Thursday, September 12, 2019

AES Conference on Headphones, Part 2—ANC, MEMS, Manufacturing

I continue to share my notes from the recent AES Conference on Headphones. This post is about Active Noise Cancellation (ANC), Microelectromechanical (MEMS) technologies for speakers and microphones, and topics on headphones manufacturing, measurement, and modelling.

Active Noise Cancelling


Apparently, Active Noise Cancelling (ANC) is a big thing for the consumer market and is an interesting topic for research because it involves both acoustics and DSP. ANC technologies save our ears because they allow listening to music in noisy environments without blasting it at levels that damage hearing. Typically, ANC is implemented on closed headphones or earphones as their physical construction allows to attenuate some of the noise passively, especially at middle and high frequencies. Low frequency noise has to be eliminated using active technologies. Since this requires embedding electronics into headphones, even for wired models, it also gives headphone designers a good opportunity to add "sound enhancing" features like active equalization and crossfeed.

The obvious approach to active noise cancellation is to put a microphone on the outer side of the ear cup and generate an inverse sound via the speaker to cancel the noise at the eardrum. However, as there is always some leakage of the noise inside the ear, "slow" or too aggressive noise inversion will create unpleasant comb filter effect due to summing of the noise with its delayed inverted copy.

An interesting idea that helps to win some time for more precise noise cancelling is to capture the noise from the ear cup on the opposite ear, as in this case the acoustic wave of the noise will have to travel some extra distance over the head. However, as an engineer from Bose has explained to me, the actual results will depend on the plane of the sound wave with respect to the listener.

One consideration that has to be taken into account when generating an inverse noise is to avoid creating high peaks in the inverse transfer function from notches in the original function. The process that helps to avoid that is called "regularization". It is described in this AES paper from 2016.

Use of ANC puts additional requirements on the drivers used in the headphones. As low frequency noise needs the most attenuation, a high displacement speaker driver is required to produce an adequate counter pressure. This typically requires increasing the size of the driver which in turn increases the amount of distortion at higher frequencies. This paper contains an interesting analysis of these effects for two commercial drivers.

"Hear Through"

"Hear Through" is a commonly used term for describing the technology that presents the environmental sounds to the listener wearing noise cancelling headphones. This is achieved by playing the sound captured by the outer microphone into the corresponding ear (basically, performing a real-time "dummy head" sound field capture which I was describing in the previous post). The Sennheiser AMBEO headset and AKG N700NC headphones implement "hear through", however not perfectly according to my experience—the external sound has some coloration and some localization problems. Although, that doesn't affect the ability to understand speech, it still feels unnatural, and there is some ongoing research to make "hear through" more transparent.

According to the study described in the paper "Study on Differences between Individualized and Non-Individualized Hear-Through Equalization...", there are two factors that affect "transparency" of the played back sound. First, it is the fact that closed headphones act as a filter when interacting with the ear, and this filter has to be compensated. Second, it's already mentioned sound leakage. Because "hear through" involves sound capture, processing, and playing back, it has non-negligible latency that creates a comb filter with the original leaked noise. The researchers demonstrated that use of personal "hear through" equalization (HT EQ, specific both to the person and the headphones) can achieve very convincing reproduction. However, the acquisition of HT EQ parameters has to be performed in an anechoic room (similar to classic HRTF acquisition), and thus is not yet feasible for commercial products.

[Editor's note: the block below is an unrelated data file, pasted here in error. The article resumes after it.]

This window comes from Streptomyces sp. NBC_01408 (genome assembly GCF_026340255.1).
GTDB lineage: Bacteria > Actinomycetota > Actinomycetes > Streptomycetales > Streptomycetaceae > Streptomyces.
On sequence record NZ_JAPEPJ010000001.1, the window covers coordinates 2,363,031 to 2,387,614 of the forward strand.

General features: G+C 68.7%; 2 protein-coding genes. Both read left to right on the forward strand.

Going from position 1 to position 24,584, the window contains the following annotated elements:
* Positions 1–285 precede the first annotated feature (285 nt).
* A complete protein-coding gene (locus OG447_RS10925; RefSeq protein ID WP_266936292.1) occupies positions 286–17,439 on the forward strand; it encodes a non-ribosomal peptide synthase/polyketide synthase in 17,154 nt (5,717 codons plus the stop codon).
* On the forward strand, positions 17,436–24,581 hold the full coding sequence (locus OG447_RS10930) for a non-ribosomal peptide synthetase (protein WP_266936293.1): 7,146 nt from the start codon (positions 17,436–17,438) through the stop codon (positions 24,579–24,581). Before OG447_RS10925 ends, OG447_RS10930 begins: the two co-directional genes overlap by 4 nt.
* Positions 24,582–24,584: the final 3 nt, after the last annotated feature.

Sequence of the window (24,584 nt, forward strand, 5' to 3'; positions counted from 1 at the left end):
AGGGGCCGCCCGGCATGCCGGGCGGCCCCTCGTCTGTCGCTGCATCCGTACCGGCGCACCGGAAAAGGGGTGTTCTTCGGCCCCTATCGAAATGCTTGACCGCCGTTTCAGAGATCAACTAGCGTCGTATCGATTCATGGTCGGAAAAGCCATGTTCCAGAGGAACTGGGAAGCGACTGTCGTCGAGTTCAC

MEMS Technologies


I must admit, I've been completely unaware of this acronym before I attended the conference. But turns out, this technology isn't something new. A portable computer you use to read this article contains several MEMS microphones in it. The key point about this technology is that resulting devices are miniature and can be produced using the same technologies as the ones used for integrated circuits (IC). The resulting device is packaged into a surface mounted (SMD) component. The use of IC process means huge production volumes are easily possible, and the variation in components is quite low.

Initially I thought that MEMS means piezoelectric technology, but in fact any existing transducer technology can be used for engineering MEMS speakers and microphones: electret, piezo, and even electrostatic as was demonstrated in the paper "Acoustic Validation of Electrostatic All-Silicon MEMS-Speakers".

MEMS microphones are ubiquitous. The biggest manufacturer is Knowles. For example, their popular model SPH1642HT5H-1 that has high SNR and low THD costs less than $1 if bought in batches. Due to the miniature size MEMS microphones are omnidirectional across the whole audio range. Because of this fact I, was wondering whether MEMS microphones can be used for acoustic measurements. Turns out, researchers were experimenting with them for this purpose since 2003 (see this IEEE paper). However, the only commercially available MEMS measurement microphone I could find—from IK Multimedia—doesn't seem to provide a stellar performance.

Engineering a MEMS speaker is more challenging than a microphone due to miniature size. Apparently, the output sound level decays very quickly, so currently they can't be used for laptop or phone speakers. The only practical application for MEMS speakers at the moment is in-ear headphones where the effect of a pressure chamber in an occluded ear canal boosts their level a bit. A prototype of MEMS earphones was presented in the paper "Design and Electroacoustic Analysis of a Piezoelectric MEMS In-Ear Headphone". The earphone is very minimalist and can be made DIY because it basically consists of a small PCB with a soldered on MEMS speaker and a 3D-printed enclosure. The performance isn't satisfying yet, but there is definitely some potential.